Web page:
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There also arrived in Greece the envoys despatched from Rome to arbitrate between the Lacedaemonians and the Achaeans, among them being Orestes. He invited to visit him the magistrates in each of the Greek cities, along with Diaeus. When they arrived at his lodging, he proceeded to disclose to them the whole story, that the Roman senate decreed that neither the Lacedaemonians nor yet Corinth itself should belong to the Achaean League, and that Argos, Heracleia by Mount Oeta and the Arcadian Orchomenus should be released from the Achaean confederacy. For they were not, he said, related at all to the Achaeans, and but late-comers to the League.

[2] The magistrates of the Achaeans did not wait for Orestes to conclude, but while he was yet speaking ran out of the house and summoned the Achaeans to an assembly. When the Achaeans heard the decision of the Romans, they at once turned against the Spartans who happened to be then residing in Corinth, and arrested every one, not only those whom they knew for certain to be Lacedaemonians, but also all those they suspected to be such from the cut of their hair, or because of their shoes, their clothes or even their names. Some of them, who succeeded in taking refuge in the lodging of Orestes, they actually attempted even from there to drag away by force.

[3] Orestes and his colleagues tried to check their violence, reminding them that they were committing unprovoked acts of criminal insolence against the Romans. A few days afterwards the Achaeans shut up in prison the Lacedaemonians they held under arrest, but separated from them the foreigners and let them go. They also despatched to Rome Thearidas, with certain other members of the Achaean government. These set out, but meeting on the journey the Roman envoys who had been sent after Orestes to deal with the dispute between the Lacedaemonians and the Achaeans, they too turned back.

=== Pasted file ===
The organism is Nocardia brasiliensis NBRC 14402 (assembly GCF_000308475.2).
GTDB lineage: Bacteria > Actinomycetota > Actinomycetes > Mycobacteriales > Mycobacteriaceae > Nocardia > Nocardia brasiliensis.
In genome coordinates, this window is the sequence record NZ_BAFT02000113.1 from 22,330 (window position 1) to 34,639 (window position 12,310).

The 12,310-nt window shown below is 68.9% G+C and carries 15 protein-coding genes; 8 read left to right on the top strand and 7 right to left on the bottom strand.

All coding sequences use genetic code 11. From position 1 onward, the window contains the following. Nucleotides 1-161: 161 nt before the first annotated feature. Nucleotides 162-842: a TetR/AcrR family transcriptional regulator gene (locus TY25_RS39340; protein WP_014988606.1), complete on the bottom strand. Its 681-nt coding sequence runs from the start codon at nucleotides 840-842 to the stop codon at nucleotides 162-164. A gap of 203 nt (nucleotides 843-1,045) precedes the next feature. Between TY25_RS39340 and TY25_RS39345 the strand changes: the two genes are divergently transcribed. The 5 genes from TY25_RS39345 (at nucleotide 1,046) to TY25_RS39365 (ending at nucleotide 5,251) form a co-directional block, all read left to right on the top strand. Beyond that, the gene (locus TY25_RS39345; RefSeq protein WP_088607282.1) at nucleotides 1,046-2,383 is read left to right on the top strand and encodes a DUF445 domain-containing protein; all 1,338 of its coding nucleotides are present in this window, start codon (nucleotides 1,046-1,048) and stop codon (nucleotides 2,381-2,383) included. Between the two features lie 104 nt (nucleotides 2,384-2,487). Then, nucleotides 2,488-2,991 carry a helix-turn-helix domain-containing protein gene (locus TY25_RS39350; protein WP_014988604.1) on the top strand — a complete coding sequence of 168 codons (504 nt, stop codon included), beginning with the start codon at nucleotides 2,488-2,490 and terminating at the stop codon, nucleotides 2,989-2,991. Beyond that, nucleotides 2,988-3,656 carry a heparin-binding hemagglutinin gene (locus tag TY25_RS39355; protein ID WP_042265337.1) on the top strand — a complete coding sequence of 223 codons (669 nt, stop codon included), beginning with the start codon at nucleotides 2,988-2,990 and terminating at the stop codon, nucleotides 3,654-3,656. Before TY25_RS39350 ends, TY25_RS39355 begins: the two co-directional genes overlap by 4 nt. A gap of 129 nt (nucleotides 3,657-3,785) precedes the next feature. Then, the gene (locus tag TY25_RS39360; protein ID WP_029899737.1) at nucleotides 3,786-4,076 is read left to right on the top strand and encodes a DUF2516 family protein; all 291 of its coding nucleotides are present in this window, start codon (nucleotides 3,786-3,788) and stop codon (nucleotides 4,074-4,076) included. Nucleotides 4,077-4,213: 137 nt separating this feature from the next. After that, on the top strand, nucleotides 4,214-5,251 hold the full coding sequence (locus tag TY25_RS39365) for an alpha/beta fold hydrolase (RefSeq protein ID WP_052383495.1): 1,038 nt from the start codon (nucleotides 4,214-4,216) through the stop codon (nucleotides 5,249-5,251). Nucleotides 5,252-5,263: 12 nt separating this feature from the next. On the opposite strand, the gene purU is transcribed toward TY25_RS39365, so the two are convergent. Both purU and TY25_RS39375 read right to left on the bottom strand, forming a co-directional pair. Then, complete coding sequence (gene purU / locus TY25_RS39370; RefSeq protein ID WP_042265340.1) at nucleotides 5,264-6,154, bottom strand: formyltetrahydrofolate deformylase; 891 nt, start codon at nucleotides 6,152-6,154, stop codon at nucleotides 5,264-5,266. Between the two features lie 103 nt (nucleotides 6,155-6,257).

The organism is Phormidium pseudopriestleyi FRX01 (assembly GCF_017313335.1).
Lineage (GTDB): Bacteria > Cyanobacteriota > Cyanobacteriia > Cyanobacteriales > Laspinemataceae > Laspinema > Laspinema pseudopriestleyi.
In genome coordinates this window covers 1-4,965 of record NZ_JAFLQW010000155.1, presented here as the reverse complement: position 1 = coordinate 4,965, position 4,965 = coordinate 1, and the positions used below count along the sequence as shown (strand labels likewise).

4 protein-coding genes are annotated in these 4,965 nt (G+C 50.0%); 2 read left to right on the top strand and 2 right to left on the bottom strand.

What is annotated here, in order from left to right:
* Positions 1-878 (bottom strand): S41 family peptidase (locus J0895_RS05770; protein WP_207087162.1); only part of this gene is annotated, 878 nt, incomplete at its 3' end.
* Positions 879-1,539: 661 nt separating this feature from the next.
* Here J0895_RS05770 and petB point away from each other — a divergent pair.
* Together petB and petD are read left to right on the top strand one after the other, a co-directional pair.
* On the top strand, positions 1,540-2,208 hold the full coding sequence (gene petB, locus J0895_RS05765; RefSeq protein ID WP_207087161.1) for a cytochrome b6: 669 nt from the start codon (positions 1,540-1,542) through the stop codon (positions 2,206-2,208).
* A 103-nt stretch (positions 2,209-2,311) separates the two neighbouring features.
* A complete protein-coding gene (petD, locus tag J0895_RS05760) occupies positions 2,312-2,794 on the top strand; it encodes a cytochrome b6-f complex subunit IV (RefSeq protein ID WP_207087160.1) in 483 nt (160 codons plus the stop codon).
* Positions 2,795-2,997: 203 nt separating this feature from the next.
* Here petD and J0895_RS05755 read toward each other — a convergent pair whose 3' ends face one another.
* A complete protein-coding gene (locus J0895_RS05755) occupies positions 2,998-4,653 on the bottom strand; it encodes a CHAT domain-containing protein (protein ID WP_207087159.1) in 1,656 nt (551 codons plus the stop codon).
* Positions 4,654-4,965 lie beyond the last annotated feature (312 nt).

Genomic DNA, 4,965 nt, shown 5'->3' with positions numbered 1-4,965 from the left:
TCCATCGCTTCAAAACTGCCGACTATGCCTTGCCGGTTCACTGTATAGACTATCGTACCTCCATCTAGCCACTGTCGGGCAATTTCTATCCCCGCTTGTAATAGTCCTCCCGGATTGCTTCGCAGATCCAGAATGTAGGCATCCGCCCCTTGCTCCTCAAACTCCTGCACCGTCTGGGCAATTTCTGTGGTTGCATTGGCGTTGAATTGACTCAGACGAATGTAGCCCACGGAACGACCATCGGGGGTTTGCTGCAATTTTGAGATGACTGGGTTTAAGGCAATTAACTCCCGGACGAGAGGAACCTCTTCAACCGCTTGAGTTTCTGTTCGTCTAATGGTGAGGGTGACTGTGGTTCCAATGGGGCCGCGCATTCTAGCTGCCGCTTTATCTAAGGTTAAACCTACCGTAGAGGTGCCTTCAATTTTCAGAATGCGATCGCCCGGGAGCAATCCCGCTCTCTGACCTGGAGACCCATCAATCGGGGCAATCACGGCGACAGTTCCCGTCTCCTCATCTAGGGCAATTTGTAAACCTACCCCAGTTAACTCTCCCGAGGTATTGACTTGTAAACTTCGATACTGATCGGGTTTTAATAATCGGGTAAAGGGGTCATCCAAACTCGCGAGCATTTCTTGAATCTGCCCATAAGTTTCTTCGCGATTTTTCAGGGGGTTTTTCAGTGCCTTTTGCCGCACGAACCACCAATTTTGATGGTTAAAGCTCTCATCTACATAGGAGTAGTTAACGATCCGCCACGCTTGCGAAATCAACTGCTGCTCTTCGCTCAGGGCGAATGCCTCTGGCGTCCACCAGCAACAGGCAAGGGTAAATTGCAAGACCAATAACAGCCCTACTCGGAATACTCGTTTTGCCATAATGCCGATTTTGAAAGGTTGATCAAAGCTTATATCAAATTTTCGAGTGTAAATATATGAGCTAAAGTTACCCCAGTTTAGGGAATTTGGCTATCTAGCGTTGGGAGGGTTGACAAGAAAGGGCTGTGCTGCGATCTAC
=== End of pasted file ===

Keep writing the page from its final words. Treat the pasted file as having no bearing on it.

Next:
[4] When the time came for Diaeus to relinquish his office, Critolaus was elected general by the Achaeans. This Critolaus was seized with a keen but utterly unthinking passion to make war against the Romans. The envoys from the Romans had by this time already arrived to adjudicate on the dispute between the Lacedaemonians and the Achaeans, and Critolaus had a conference with them at Tegea in Arcadia, being most unwilling to summon the Achaeans to meet them in a general assembly. However, in the hearing of the Romans he sent messengers with instructions to summon the deputies to the assembly, but privately he sent orders to the deputies of the various cities to absent themselves from the meeting.

[5] When the deputies did not attend, Critolaus showed very clearly how he was hoodwinking the Romans. He urged them to wait for another meeting of the Achaeans, to take place five months later, declaring that he would not confer with them without the general assembly of the Achaeans. When the envoys realized that they were being deceived, they departed for Rome but Critolaus summoned a meeting of the Achaeans at Corinth, and persuaded them both to take up arms against Sparta and also to declare war openly on Rome.

[6] For a king or state to undertake a war and be unlucky is due to the jealousy of some divinity rather than to the fault of the combatants; but audacity combined with weakness should be called madness rather than ill-luck. But it was such a combination that overthrew Critolaus and the Achaeans. The Achaeans were also encouraged by Pytheas, who at that time was Boeotarch at Thebes, and the Thebans promised to give enthusiastic support in the war.

[7] The Thebans had been sentenced, at the first ruling given by Metellus, to pay a fine for invading the territory of Phocis with an armed force; at the second to compensate the Euboeans for laying waste Euboea; at the third to compensate the people of Amphissa for ravaging their territory when the corn was ripe for harvest.

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